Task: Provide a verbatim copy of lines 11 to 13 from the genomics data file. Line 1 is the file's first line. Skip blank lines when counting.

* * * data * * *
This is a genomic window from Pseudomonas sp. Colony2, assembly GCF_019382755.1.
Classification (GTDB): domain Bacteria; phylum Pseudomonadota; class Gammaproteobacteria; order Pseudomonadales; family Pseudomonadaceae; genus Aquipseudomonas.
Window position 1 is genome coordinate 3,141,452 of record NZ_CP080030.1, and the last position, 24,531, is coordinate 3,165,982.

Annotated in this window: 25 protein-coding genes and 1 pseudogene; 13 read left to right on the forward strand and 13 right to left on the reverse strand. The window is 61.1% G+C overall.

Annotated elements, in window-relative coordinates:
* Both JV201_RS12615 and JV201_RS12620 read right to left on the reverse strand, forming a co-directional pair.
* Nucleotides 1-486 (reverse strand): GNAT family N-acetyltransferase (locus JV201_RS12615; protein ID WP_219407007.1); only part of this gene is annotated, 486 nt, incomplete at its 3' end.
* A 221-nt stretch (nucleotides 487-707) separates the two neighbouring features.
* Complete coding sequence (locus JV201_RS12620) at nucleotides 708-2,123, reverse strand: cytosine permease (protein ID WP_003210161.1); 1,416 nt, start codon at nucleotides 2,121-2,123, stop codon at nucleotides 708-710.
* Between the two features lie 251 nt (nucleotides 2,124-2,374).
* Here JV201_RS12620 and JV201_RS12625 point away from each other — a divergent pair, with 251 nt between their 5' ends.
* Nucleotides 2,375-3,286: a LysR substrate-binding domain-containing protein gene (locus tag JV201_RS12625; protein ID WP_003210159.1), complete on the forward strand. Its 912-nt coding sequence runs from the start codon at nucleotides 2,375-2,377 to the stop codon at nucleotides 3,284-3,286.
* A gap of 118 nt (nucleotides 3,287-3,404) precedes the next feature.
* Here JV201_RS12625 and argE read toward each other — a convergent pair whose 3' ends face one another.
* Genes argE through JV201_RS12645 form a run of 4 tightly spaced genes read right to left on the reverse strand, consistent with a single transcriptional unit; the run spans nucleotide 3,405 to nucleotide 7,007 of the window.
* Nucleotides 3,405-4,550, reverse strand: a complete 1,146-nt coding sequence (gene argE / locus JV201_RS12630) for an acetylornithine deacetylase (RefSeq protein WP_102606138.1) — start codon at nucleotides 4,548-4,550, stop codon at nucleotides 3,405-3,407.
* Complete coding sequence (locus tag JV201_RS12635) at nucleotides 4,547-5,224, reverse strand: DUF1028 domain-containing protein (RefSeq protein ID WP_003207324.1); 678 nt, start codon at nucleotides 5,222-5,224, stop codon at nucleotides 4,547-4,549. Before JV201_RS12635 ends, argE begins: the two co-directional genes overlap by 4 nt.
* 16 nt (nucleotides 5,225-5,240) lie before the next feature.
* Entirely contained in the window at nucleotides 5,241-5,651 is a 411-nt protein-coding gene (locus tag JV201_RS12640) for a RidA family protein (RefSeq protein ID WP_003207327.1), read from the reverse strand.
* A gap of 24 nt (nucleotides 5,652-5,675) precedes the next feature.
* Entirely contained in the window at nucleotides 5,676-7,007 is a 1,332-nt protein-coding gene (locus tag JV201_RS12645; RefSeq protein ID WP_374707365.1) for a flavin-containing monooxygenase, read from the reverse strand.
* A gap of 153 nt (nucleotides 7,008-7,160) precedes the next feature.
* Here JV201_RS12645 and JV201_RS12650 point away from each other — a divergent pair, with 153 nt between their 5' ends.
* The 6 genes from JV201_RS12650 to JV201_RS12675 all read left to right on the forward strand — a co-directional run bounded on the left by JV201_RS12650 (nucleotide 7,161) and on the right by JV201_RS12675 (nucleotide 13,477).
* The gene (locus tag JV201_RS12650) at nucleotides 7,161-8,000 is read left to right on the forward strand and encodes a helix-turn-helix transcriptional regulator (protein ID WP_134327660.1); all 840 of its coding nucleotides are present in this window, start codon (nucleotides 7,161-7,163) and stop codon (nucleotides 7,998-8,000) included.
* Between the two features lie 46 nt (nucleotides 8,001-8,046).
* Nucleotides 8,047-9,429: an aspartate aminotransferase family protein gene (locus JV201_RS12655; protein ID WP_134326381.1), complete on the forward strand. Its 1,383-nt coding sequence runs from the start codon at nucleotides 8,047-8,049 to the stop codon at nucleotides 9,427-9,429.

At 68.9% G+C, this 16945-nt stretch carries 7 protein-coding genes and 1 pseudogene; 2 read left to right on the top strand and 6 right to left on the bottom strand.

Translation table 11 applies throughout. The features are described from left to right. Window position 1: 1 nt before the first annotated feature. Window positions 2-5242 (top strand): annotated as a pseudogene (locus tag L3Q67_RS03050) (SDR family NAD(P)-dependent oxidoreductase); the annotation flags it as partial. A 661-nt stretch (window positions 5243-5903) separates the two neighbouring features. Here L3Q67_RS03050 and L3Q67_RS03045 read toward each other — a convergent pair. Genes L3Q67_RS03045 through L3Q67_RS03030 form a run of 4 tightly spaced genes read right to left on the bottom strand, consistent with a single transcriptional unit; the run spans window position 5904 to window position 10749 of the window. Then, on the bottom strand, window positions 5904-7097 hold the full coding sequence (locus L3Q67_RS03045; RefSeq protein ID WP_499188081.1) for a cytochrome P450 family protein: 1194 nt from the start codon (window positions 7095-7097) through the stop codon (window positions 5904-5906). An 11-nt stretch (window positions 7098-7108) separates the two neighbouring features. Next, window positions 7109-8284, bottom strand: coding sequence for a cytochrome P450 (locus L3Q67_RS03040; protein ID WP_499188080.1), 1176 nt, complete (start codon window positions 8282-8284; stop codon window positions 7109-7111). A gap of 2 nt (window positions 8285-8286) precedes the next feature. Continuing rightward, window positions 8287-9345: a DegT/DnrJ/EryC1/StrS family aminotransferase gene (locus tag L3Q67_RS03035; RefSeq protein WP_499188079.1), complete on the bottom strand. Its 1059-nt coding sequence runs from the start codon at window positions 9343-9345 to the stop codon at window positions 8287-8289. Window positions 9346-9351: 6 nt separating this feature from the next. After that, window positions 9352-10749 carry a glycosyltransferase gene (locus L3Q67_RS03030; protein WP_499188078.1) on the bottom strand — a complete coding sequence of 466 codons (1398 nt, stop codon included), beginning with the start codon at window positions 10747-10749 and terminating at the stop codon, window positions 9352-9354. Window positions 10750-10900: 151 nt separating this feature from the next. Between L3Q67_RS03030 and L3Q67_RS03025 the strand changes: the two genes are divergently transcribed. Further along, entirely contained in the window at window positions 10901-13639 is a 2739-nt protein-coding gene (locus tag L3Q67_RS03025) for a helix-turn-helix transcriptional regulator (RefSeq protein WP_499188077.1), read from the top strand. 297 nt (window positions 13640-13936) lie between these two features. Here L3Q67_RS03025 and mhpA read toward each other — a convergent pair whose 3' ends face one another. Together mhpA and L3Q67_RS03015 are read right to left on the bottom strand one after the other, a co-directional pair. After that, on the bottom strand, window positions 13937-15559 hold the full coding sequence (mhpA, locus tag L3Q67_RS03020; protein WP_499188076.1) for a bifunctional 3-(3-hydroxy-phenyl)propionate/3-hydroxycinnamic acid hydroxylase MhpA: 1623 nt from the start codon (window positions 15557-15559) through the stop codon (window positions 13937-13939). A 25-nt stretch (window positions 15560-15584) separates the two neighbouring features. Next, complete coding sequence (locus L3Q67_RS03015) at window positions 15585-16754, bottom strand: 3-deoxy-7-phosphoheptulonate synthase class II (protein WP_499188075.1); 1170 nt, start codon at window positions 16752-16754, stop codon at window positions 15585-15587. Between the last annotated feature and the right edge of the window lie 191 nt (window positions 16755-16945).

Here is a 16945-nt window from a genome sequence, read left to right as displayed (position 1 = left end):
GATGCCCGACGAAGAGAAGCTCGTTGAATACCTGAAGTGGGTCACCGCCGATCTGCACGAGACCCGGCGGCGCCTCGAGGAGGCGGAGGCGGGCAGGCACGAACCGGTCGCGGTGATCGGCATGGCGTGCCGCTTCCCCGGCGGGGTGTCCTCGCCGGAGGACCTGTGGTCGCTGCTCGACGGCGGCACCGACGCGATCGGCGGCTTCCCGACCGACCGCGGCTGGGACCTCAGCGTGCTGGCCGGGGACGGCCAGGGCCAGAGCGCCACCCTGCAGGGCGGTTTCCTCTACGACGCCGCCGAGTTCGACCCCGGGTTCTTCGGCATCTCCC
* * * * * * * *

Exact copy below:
* Here JV201_RS12620 and JV201_RS12625 point away from each other — a divergent pair, with 251 nt between their 5' ends.
* Nucleotides 2,375-3,286: a LysR substrate-binding domain-containing protein gene (locus tag JV201_RS12625; protein ID WP_003210159.1), complete on the forward strand. Its 912-nt coding sequence runs from the start codon at nucleotides 2,375-2,377 to the stop codon at nucleotides 3,284-3,286.
* A gap of 118 nt (nucleotides 3,287-3,404) precedes the next feature.